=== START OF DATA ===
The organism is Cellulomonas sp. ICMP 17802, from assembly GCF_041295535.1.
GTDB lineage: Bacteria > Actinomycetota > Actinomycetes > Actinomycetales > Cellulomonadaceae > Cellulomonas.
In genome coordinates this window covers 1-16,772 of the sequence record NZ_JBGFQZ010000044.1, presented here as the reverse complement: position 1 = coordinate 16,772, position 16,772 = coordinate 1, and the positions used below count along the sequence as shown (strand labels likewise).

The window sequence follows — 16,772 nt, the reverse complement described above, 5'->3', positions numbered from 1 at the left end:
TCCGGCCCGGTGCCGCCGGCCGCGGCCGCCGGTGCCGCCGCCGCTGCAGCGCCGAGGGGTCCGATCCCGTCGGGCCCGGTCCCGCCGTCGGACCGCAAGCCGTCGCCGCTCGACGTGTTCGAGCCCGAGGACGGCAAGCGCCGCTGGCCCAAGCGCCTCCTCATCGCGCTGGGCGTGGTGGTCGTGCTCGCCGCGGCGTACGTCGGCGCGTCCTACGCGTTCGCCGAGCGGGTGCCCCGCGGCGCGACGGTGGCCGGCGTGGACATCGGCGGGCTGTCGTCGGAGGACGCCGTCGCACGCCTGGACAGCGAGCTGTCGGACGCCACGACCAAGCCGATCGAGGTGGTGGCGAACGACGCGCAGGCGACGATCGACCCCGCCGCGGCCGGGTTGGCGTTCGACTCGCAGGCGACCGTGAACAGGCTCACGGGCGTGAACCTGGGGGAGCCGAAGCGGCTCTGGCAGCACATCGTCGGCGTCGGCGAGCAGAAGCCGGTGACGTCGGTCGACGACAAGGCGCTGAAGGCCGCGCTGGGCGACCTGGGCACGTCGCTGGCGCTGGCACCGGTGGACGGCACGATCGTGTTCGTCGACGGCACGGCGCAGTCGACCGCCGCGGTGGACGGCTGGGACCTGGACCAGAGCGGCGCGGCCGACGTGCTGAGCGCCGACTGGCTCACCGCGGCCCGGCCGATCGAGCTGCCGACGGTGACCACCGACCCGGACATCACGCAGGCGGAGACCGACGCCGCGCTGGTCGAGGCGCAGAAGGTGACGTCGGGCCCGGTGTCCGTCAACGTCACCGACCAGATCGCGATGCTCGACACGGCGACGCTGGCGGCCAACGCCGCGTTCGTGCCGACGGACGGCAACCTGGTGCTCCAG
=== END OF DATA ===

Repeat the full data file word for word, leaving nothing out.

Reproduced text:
The organism is Cellulomonas sp. ICMP 17802, from assembly GCF_041295535.1.
GTDB lineage: Bacteria > Actinomycetota > Actinomycetes > Actinomycetales > Cellulomonadaceae > Cellulomonas.
In genome coordinates this window covers 1-16,772 of the sequence record NZ_JBGFQZ010000044.1, presented here as the reverse complement: position 1 = coordinate 16,772, position 16,772 = coordinate 1, and the positions used below count along the sequence as shown (strand labels likewise).

The window sequence follows — 16,772 nt, the reverse complement described above, 5'->3', positions numbered from 1 at the left end:
TCCGGCCCGGTGCCGCCGGCCGCGGCCGCCGGTGCCGCCGCCGCTGCAGCGCCGAGGGGTCCGATCCCGTCGGGCCCGGTCCCGCCGTCGGACCGCAAGCCGTCGCCGCTCGACGTGTTCGAGCCCGAGGACGGCAAGCGCCGCTGGCCCAAGCGCCTCCTCATCGCGCTGGGCGTGGTGGTCGTGCTCGCCGCGGCGTACGTCGGCGCGTCCTACGCGTTCGCCGAGCGGGTGCCCCGCGGCGCGACGGTGGCCGGCGTGGACATCGGCGGGCTGTCGTCGGAGGACGCCGTCGCACGCCTGGACAGCGAGCTGTCGGACGCCACGACCAAGCCGATCGAGGTGGTGGCGAACGACGCGCAGGCGACGATCGACCCCGCCGCGGCCGGGTTGGCGTTCGACTCGCAGGCGACCGTGAACAGGCTCACGGGCGTGAACCTGGGGGAGCCGAAGCGGCTCTGGCAGCACATCGTCGGCGTCGGCGAGCAGAAGCCGGTGACGTCGGTCGACGACAAGGCGCTGAAGGCCGCGCTGGGCGACCTGGGCACGTCGCTGGCGCTGGCACCGGTGGACGGCACGATCGTGTTCGTCGACGGCACGGCGCAGTCGACCGCCGCGGTGGACGGCTGGGACCTGGACCAGAGCGGCGCGGCCGACGTGCTGAGCGCCGACTGGCTCACCGCGGCCCGGCCGATCGAGCTGCCGACGGTGACCACCGACCCGGACATCACGCAGGCGGAGACCGACGCCGCGCTGGTCGAGGCGCAGAAGGTGACGTCGGGCCCGGTGTCCGTCAACGTCACCGACCAGATCGCGATGCTCGACACGGCGACGCTGGCGGCCAACGCCGCGTTCGTGCCGACGGACGGCAACCTGGTGCTCCAG